FAIRMONT, W.Va. – Schools across West Virginia are working with medical professionals to create a more heart safe environment for all faculty and students.
Marion County, specifically, is working with their Emergency Rescue Squad to help reduce cost and ultimately, reduce the amount of cardiac deaths happen within schools.
The West Virginia Heart Safe Schools Project is a mission trying to prepare individuals better for cardiac emergencies, and help reduce sudden cardiac deaths in young children. The goal is to have an immediate plan of action when these sudden instances occur.
John Phillip is a doctor in pediatrics at WVU, and he is the medical director of the project. He said having the equipment is one thing, knowing what to do is what we want schools to be learn and be prepared for.
“Over 90 percent of our school throughout the state have AED’s in place, so that part is great that we have that, but we need a process in place to deploy the AED, to have people CPR trained,” said Phillips. “Having a system, so if a child does become unconscious or does go down from a cardiac arrest, we can save them quickly and efficiently.”
Candice Hamilton, the project coordinator, is a resident of Marion County which is where her passion for getting this training program started comes from.
“I think it’s one of the most important health initiatives I”ve been a part of,” said Hamilton. “As a mom, and a citizen of Marion County, but also a resident in West Virginia, I think it’s an opportunity for us to be first in getting a designation, like this, in our counties and then throughout our state.”
Hamilton’s passion about her native county helped her push to get the Marion County Emergency Rescue Squad involved as well. They will be going to the local schools to help teach staff, faculty, and students how to use an AED, teach them proper CPR and also educate them in cardiac emergencies and what the steps are to be taken in case something were o happen.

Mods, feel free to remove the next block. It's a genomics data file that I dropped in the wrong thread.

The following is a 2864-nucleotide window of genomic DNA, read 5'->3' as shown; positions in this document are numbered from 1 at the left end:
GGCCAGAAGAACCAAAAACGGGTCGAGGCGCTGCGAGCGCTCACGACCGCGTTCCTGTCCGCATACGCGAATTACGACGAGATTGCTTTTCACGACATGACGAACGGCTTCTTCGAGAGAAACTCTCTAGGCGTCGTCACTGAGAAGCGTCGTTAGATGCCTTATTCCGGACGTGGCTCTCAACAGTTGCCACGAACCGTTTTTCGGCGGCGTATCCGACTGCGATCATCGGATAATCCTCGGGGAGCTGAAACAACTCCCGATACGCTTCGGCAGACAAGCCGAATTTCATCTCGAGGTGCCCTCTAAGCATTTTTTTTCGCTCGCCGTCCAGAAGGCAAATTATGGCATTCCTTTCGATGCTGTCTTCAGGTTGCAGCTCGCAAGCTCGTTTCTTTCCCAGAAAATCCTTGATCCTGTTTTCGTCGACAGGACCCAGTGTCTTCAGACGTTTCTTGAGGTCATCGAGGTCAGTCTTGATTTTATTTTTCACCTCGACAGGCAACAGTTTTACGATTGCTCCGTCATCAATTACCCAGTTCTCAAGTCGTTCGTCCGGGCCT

“We are hoping in Marion County to be pretty proactive in the training, and education awareness,” said Donna Wade, Marion County EMT. “It will consist of getting them CPR trained and being more aware with an AED when they are using it.”
Four minutes can change the entire outcome.
“The goal is to have a child who goes down like that, or an adult for that matter, to be defibrillated within four minutes,” said Phillips. “After four minutes the chances of survival decreases, and brain damage if they do increases.”
Having the equipment in the building is phase one. Knowing what to do with it in a high pressure situation is the next. Because when it comes to the heart minutes can end up saving a persons life.
“It could be life or death. You know three or for minutes, time is muscle with the heart. So, every minute of doing CPR verses not, that could change the whole outcome of the call,” said Wade.
“I have witnessed what its like to lose someone like this. These are preventable deaths,” said Hamilton. “So, I think there’s nothing more important than putting anything in place we can to prevent a tragic loss.”
Training will be implemented as soon as the Board of Education makes the final approval.